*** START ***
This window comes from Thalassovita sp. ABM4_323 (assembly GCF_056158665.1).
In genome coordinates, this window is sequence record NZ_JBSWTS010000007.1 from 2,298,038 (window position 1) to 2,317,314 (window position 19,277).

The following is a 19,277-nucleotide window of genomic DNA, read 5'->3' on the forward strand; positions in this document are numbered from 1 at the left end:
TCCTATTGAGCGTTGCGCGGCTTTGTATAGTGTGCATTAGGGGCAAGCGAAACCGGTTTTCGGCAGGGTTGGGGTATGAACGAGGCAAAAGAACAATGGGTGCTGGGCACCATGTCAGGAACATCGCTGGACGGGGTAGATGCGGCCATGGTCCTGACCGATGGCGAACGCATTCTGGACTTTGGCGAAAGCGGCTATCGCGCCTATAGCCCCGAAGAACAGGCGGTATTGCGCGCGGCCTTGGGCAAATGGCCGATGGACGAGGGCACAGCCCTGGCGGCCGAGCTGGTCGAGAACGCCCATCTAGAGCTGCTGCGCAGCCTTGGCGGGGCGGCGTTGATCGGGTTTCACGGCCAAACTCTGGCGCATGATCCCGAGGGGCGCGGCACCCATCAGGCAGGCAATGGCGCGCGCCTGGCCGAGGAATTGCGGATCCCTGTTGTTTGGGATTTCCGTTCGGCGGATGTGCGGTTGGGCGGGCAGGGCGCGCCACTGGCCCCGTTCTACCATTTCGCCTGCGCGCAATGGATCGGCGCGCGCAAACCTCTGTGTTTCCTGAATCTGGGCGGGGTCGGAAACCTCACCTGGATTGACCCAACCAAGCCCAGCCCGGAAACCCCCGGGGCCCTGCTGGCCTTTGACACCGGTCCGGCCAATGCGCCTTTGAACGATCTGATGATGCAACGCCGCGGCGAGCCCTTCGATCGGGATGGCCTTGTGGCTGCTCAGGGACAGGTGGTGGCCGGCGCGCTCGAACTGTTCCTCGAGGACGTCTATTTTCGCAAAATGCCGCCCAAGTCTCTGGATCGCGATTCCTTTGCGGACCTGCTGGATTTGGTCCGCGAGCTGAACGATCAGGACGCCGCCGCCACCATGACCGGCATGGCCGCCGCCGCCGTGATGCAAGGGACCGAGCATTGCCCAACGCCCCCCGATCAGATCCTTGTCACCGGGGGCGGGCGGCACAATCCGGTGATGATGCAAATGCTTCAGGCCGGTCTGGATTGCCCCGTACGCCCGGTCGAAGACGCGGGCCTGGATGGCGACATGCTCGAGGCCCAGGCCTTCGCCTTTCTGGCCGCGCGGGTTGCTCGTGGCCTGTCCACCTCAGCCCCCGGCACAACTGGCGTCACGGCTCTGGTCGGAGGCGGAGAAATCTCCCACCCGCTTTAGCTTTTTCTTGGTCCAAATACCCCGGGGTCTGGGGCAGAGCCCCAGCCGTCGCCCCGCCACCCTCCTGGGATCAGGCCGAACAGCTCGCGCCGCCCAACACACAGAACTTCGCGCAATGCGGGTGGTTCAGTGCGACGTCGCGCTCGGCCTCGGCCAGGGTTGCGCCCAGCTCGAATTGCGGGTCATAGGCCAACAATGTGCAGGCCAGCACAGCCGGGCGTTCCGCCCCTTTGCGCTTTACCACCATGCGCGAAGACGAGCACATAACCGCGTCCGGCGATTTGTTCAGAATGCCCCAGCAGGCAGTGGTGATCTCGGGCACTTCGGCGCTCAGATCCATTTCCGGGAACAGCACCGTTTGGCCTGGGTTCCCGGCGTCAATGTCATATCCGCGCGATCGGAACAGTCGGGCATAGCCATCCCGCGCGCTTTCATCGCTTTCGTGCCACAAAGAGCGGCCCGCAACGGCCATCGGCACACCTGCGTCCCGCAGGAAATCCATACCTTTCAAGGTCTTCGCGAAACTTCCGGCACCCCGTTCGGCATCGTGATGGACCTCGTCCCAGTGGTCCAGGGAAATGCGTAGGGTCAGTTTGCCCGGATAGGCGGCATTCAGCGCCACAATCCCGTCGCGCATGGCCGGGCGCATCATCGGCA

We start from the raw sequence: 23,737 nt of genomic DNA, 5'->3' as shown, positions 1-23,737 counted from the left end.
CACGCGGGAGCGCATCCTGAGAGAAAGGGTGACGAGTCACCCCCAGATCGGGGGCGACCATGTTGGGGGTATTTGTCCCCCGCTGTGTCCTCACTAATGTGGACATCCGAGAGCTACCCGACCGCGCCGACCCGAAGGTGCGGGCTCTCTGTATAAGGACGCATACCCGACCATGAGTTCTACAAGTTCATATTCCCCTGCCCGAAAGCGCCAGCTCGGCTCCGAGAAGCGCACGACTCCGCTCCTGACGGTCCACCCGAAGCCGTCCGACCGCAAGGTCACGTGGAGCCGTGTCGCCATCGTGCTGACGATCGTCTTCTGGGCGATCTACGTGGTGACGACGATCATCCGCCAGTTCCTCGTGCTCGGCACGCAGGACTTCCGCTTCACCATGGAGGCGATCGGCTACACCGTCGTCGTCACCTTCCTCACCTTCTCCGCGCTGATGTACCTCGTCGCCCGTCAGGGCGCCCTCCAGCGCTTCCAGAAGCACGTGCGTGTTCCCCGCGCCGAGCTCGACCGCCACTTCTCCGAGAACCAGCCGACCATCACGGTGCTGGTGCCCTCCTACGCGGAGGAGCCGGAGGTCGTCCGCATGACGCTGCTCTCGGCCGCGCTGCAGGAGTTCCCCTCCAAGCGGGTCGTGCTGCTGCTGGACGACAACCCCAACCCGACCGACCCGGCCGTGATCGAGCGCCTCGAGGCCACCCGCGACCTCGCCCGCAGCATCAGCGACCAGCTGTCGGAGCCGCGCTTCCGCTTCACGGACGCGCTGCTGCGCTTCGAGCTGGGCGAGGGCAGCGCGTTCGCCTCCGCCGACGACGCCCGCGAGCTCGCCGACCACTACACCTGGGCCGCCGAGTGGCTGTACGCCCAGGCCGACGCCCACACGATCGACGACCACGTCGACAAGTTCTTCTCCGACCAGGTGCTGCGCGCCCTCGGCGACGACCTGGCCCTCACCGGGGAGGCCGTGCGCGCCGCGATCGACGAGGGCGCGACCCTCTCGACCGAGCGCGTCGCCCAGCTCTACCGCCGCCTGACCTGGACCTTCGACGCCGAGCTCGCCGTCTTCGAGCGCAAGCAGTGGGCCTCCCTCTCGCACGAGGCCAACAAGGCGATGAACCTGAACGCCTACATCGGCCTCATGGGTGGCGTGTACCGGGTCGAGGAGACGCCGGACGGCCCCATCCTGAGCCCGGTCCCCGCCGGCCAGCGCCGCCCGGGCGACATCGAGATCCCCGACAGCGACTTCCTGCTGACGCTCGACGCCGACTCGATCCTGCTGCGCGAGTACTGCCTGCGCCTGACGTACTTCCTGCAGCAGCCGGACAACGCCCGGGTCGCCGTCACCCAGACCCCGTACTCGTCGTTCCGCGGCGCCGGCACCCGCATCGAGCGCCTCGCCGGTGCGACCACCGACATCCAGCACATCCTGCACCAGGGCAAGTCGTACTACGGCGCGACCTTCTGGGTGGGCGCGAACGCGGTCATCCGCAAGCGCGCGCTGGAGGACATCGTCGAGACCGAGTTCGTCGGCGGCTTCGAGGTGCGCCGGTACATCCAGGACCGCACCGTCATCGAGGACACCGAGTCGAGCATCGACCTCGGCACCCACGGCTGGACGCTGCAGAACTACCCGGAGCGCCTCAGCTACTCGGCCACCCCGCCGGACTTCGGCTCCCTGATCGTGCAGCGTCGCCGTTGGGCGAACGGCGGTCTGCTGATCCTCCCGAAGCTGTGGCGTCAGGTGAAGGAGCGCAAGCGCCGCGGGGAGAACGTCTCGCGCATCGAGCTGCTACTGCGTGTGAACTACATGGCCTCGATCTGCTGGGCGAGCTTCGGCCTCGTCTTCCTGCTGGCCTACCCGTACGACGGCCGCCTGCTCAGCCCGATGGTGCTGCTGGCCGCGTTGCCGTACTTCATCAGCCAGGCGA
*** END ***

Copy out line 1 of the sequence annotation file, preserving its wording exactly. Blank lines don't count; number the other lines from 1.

This window comes from Thalassovita sp. ABM4_323 (assembly GCF_056158665.1).